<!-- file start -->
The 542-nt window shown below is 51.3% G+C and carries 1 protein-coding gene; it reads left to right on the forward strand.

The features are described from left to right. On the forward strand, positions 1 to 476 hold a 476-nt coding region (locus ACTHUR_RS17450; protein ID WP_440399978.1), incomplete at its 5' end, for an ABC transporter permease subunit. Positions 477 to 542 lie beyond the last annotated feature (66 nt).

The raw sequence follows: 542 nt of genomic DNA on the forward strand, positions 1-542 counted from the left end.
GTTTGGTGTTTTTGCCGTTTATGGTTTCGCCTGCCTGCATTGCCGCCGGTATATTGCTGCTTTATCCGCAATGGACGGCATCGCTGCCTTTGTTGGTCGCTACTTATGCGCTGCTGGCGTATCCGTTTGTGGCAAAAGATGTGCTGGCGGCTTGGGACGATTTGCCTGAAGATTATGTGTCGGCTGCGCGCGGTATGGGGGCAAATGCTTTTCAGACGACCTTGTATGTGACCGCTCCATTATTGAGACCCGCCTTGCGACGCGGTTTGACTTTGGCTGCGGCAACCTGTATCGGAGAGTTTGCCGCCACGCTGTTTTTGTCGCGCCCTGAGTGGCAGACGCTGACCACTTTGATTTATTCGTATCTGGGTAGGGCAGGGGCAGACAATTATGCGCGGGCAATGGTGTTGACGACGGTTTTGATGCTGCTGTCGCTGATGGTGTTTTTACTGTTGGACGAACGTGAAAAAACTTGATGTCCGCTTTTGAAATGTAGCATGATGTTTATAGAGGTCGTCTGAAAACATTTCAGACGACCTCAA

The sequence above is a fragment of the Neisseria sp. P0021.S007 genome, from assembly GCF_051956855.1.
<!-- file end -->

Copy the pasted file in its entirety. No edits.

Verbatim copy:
The 542-nt window shown below is 51.3% G+C and carries 1 protein-coding gene; it reads left to right on the forward strand.

The features are described from left to right. On the forward strand, positions 1 to 476 hold a 476-nt coding region (locus ACTHUR_RS17450; protein ID WP_440399978.1), incomplete at its 5' end, for an ABC transporter permease subunit. Positions 477 to 542 lie beyond the last annotated feature (66 nt).

The raw sequence follows: 542 nt of genomic DNA on the forward strand, positions 1-542 counted from the left end.
GTTTGGTGTTTTTGCCGTTTATGGTTTCGCCTGCCTGCATTGCCGCCGGTATATTGCTGCTTTATCCGCAATGGACGGCATCGCTGCCTTTGTTGGTCGCTACTTATGCGCTGCTGGCGTATCCGTTTGTGGCAAAAGATGTGCTGGCGGCTTGGGACGATTTGCCTGAAGATTATGTGTCGGCTGCGCGCGGTATGGGGGCAAATGCTTTTCAGACGACCTTGTATGTGACCGCTCCATTATTGAGACCCGCCTTGCGACGCGGTTTGACTTTGGCTGCGGCAACCTGTATCGGAGAGTTTGCCGCCACGCTGTTTTTGTCGCGCCCTGAGTGGCAGACGCTGACCACTTTGATTTATTCGTATCTGGGTAGGGCAGGGGCAGACAATTATGCGCGGGCAATGGTGTTGACGACGGTTTTGATGCTGCTGTCGCTGATGGTGTTTTTACTGTTGGACGAACGTGAAAAAACTTGATGTCCGCTTTTGAAATGTAGCATGATGTTTATAGAGGTCGTCTGAAAACATTTCAGACGACCTCAA

The sequence above is a fragment of the Neisseria sp. P0021.S007 genome, from assembly GCF_051956855.1.